Blood transfusions are crucial treatment for people with sickle cell disease
September is Sickle Cell Awareness Month and blood centers across the nation are raising awareness of the need for increased diversity among blood donors, with a goal of meeting the needs of minority populations.
Blood transfusions are often needed to relieve symptoms of sickle cell disease, an inherited blood disorder affecting approximately 100,000 people across the country and occurring in 1 out of every 365 African American births.
Patients who receive frequent blood transfusions, such as those with sickle cell disease, often require several from blood donors of similar ethnic and racial backgrounds. In some cases, sickle cell patients may need multiple blood transfusions in a day.
Patients like Breanna Morgan, who was born with sickle cell disease, need blood transfusions to combat the painful effects of the disease and to replenish her low blood cell counts. Sickle cell has caused Breanna to spend many months of her life in hospitals receiving treatment, including more than a dozen blood transfusions.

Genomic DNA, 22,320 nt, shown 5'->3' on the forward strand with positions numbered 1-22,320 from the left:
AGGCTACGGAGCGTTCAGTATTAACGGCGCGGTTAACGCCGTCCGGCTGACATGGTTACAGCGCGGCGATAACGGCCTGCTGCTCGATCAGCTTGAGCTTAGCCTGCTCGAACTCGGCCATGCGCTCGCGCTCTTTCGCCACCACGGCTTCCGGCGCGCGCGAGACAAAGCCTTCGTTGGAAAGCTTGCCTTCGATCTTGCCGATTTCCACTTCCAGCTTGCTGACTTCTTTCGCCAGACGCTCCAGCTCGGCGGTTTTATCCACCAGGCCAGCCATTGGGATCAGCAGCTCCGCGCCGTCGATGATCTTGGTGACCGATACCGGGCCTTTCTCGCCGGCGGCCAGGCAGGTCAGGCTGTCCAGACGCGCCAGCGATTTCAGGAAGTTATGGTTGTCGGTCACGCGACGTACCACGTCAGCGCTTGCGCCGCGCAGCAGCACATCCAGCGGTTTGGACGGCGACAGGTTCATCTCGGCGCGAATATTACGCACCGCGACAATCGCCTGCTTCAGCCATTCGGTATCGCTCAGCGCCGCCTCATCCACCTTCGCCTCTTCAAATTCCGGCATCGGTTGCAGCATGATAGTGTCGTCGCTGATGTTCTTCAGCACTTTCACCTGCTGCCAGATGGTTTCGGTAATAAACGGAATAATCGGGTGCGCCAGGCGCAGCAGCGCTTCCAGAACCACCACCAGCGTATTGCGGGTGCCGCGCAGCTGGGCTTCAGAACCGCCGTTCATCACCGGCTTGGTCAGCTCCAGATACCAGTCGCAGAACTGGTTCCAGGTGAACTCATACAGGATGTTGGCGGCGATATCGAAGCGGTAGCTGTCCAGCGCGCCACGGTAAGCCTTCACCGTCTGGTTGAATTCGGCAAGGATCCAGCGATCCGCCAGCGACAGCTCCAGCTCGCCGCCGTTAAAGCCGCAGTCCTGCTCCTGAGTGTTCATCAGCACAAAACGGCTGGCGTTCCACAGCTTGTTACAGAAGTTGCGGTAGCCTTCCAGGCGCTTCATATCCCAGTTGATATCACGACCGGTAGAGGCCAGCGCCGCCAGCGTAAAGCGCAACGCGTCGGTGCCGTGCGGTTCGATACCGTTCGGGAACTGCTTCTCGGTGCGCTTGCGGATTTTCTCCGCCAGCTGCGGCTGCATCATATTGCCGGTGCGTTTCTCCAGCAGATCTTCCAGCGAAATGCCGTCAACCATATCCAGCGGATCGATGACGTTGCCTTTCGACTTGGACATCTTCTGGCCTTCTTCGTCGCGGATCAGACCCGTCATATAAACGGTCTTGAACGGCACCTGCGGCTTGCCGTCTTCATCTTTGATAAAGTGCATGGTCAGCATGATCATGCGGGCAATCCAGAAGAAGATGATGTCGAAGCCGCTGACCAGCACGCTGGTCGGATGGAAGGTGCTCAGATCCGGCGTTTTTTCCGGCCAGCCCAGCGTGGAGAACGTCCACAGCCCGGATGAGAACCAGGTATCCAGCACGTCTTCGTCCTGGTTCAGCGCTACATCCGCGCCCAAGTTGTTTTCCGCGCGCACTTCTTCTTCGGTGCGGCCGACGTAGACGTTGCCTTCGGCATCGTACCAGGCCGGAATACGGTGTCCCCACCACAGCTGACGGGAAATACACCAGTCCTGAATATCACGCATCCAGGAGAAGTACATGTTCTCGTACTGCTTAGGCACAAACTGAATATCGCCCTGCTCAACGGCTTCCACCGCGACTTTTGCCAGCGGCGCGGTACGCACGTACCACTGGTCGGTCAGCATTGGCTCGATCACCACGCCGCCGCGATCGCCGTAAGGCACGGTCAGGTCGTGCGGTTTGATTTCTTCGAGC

“Usually when I get blood transfusions, it’s a positive experience. You feel recharged, like your body’s getting better,” Breanna said.
Despite the importance of blood transfusions as part of treatment for sickle cell, less than 20% of blood donations come from communities of color. Increasing that percentage is one of the best ways to support individuals with diseases like sickle cell, since one in three African-American blood donors are a match for a sickle cell patient.
“Sickle cell patients rely on a diverse and available blood supply to treat the effects of this disease and alleviate complications,” said Dr. Samantha Ngamsuntikul, Associate Medical Director, South Texas Blood & Tissue.
Donors wishing to help can make an appointment to donate at one of nine donor centers or blood drives across the community. To schedule visit SouthTexasBlood.org or call 210-731-5590.